Sleeping below sea level

Sleeping below sea level

It’s not always easy to sleep when you are on holiday, at least for the first few nights. The bed is different, the trip has you all excited, and the altitude of the mountain or the summer heat may make it difficult to fall asleep.

But… how does it feel to sleep below sea level?

If we exclude the unlikely event that a person descends from a lineage of mermaids or is wealthy enough to afford a bed in extravagant hotels under water, there are two ways to sleep below sea level that are both linked to specific occupations.

Sleeping in a submarine

Incessant noise, the smell of motor oil, the stench of sweat, heat, cramped spaces, uncomfortable cots shared with other people… Sleeping in a submarine is terribly difficult and only a few are able to live and work in such an environment. The lack of sunlight upsets one’s normal sleep/wake rhythm (which is reduced to 18-hour blocks) and the lack of oxygen (which is reduced to lower the risk of a fire) makes one feel incredibly tired…In other words, sleeping for submariners is indeed a nightmare!

 

What sleeping is like for sat-divers

A sat-diver is a person who works deep underwater. Their job is to set-up the electrical cables or pipelines that connect islands, lands and continents. It’s always a sat-diver that is involved when someone has to retrieve archaeological artefacts on a seabed. It’s hard and risky work that involves spending rather long periods of time at great depths.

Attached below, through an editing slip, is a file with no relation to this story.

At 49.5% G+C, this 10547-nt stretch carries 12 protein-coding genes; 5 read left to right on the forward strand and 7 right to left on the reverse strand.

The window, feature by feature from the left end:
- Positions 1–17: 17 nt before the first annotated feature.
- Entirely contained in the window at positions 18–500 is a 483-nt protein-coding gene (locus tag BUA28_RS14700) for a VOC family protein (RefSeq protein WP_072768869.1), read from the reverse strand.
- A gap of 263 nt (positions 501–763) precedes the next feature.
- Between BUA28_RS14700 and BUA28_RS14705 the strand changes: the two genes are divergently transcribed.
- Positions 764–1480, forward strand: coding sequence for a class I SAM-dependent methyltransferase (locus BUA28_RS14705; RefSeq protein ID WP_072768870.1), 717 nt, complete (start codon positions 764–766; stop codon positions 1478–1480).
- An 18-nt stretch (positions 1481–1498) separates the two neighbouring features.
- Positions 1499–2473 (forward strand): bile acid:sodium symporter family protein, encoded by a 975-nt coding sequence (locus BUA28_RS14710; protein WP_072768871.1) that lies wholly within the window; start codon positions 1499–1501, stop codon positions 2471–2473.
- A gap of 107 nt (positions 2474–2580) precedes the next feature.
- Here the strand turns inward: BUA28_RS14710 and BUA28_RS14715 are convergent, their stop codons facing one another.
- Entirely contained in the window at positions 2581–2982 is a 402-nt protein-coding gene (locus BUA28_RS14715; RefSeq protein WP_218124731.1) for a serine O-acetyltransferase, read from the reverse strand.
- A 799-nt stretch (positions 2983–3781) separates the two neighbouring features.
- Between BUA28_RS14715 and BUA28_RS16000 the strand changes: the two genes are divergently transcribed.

At these depths, the risk of fire is very high, so much so that oil, sugar, baby powder and synthetic fabrics are strictly prohibited because they burn very easily. The pressure in these environments is also very high, which makes sleeping a massive effort that only a small number of real iron-men can manage to accomplish by keeping a stable and near-perfect mental and physical balance. Sleeping also involves other obstacles for sat-divers like excessive noise, movement and tension.  The noise from the gas filtering system is loud, incessant and exhausting.  The movement is intense, due to the ship rolling and the force of the waves.  The continuous tension piles up (again, this is a very risky job, folks) because these professionals have to stay alert to deal with even the slightest noise which can mean a problem that needs to be dealt with quickly.

For both of these occupations, having a comfortable mattress that is completely fireproof and able to regulate the body’s temperature can make all the difference, not only in terms of job performance but also for their quality of life.

If you have trouble falling asleep during the first night of vacation, then think about those that are below sea level, where sleep is definitely much less pleasant.  Try to close your eyes while you do that, you’ll surely feel more comfortable.

 

Saturation Divers

Photo by Gabriele Pirrera

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